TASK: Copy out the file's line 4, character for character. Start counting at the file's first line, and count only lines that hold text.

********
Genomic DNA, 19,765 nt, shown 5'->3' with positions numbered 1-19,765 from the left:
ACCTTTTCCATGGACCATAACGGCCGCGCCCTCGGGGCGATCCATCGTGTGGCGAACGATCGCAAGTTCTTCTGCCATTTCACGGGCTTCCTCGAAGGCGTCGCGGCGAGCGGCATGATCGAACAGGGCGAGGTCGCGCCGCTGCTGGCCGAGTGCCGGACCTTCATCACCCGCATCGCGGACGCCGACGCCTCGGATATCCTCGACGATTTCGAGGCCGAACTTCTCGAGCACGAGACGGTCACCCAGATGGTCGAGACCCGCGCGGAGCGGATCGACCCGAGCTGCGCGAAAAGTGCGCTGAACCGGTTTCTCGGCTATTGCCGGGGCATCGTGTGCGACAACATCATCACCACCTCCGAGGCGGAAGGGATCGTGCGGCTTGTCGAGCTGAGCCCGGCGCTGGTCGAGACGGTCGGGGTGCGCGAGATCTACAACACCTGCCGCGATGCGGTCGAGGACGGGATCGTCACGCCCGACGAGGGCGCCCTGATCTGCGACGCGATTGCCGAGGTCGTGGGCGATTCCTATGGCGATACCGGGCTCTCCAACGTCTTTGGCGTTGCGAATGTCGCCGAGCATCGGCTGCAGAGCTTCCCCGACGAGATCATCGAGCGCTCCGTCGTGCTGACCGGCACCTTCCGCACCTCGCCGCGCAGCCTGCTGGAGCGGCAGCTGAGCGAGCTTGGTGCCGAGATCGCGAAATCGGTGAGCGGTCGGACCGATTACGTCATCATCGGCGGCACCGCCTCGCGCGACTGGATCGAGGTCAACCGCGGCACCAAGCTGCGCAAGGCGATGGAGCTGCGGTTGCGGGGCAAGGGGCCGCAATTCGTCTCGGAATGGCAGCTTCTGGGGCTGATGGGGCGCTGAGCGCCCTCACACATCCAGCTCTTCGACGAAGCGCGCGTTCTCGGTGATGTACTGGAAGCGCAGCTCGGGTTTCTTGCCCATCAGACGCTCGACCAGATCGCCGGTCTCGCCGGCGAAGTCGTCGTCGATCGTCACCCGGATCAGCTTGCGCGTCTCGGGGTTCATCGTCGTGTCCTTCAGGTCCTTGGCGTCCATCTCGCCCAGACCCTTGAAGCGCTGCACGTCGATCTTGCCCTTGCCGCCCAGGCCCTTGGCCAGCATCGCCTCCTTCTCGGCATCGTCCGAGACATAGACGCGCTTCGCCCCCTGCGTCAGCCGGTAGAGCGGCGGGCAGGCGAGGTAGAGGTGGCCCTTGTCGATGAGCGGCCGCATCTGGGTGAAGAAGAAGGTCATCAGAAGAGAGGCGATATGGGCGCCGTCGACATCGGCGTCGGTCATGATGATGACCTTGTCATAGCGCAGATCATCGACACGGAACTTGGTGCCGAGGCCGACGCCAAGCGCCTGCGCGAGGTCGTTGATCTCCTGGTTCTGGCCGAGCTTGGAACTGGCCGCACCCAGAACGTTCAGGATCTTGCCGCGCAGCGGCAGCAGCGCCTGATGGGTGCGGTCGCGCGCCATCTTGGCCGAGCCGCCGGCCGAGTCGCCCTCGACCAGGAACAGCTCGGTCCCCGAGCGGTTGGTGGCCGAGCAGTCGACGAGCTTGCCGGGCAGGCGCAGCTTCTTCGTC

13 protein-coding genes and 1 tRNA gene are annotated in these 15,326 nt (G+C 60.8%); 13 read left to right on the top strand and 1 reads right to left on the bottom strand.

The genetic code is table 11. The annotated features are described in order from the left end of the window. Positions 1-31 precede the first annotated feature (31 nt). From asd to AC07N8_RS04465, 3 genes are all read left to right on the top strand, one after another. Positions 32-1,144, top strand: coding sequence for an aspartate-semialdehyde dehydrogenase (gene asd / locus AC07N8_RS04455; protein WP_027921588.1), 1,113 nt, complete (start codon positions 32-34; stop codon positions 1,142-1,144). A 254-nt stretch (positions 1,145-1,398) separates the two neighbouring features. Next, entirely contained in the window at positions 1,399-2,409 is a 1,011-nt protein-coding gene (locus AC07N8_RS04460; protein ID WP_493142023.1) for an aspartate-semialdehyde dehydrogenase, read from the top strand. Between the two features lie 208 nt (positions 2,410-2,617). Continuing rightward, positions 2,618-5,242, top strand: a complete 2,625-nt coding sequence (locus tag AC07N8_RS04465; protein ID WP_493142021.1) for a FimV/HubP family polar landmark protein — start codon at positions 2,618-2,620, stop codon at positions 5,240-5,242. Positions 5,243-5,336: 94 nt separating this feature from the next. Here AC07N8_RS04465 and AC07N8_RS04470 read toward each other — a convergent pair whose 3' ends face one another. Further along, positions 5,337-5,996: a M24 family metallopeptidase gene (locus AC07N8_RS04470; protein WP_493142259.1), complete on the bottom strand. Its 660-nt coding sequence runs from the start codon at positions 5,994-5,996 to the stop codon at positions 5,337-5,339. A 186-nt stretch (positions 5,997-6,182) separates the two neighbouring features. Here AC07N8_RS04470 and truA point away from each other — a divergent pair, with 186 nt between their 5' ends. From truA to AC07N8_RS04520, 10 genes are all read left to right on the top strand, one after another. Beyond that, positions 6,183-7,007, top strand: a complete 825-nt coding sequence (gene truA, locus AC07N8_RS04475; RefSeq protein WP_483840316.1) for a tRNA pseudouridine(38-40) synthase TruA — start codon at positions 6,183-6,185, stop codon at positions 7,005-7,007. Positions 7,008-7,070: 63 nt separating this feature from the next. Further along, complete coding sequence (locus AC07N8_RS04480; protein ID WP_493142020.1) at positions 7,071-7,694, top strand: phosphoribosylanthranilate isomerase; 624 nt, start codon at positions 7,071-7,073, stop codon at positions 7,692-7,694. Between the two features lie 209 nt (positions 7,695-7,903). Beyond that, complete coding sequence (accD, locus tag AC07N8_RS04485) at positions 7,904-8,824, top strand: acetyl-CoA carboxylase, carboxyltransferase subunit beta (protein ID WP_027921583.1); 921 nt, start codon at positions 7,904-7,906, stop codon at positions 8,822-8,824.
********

The genetic code is table 11. The annotated features are described in order from the left end of the window. Positions 1-31 precede the first annotated feature (31 nt). From asd to AC07N8_RS04465, 3 genes are all read left to right on the top strand, one after another. Positions 32-1,144, top strand: coding sequence for an aspartate-semialdehyde dehydrogenase (gene asd / locus AC07N8_RS04455; protein WP_027921588.1), 1,113 nt, complete (start codon positions 32-34; stop codon positions 1,142-1,144). A 254-nt stretch (positions 1,145-1,398) separates the two neighbouring features. Next, entirely contained in the window at positions 1,399-2,409 is a 1,011-nt protein-coding gene (locus AC07N8_RS04460; protein ID WP_493142023.1) for an aspartate-semialdehyde dehydrogenase, read from the top strand. Between the two features lie 208 nt (positions 2,410-2,617). Continuing rightward, positions 2,618-5,242, top strand: a complete 2,625-nt coding sequence (locus tag AC07N8_RS04465; protein ID WP_493142021.1) for a FimV/HubP family polar landmark protein — start codon at positions 2,618-2,620, stop codon at positions 5,240-5,242. Positions 5,243-5,336: 94 nt separating this feature from the next. Here AC07N8_RS04465 and AC07N8_RS04470 read toward each other — a convergent pair whose 3' ends face one another. Further along, positions 5,337-5,996: a M24 family metallopeptidase gene (locus AC07N8_RS04470; protein WP_493142259.1), complete on the bottom strand. Its 660-nt coding sequence runs from the start codon at positions 5,994-5,996 to the stop codon at positions 5,337-5,339. A 186-nt stretch (positions 5,997-6,182) separates the two neighbouring features. Here AC07N8_RS04470 and truA point away from each other — a divergent pair, with 186 nt between their 5' ends. From truA to AC07N8_RS04520, 10 genes are all read left to right on the top strand, one after another. Beyond that, positions 6,183-7,007, top strand: a complete 825-nt coding sequence (gene truA, locus AC07N8_RS04475; RefSeq protein WP_483840316.1) for a tRNA pseudouridine(38-40) synthase TruA — start codon at positions 6,183-6,185, stop codon at positions 7,005-7,007. Positions 7,008-7,070: 63 nt separating this feature from the next. Further along, complete coding sequence (locus AC07N8_RS04480; protein ID WP_493142020.1) at positions 7,071-7,694, top strand: phosphoribosylanthranilate isomerase; 624 nt, start codon at positions 7,071-7,073, stop codon at positions 7,692-7,694. Between the two features lie 209 nt (positions 7,695-7,903). Beyond that, complete coding sequence (accD, locus tag AC07N8_RS04485) at positions 7,904-8,824, top strand: acetyl-CoA carboxylase, carboxyltransferase subunit beta (protein ID WP_027921583.1); 921 nt, start codon at positions 7,904-7,906, stop codon at positions 8,822-8,824.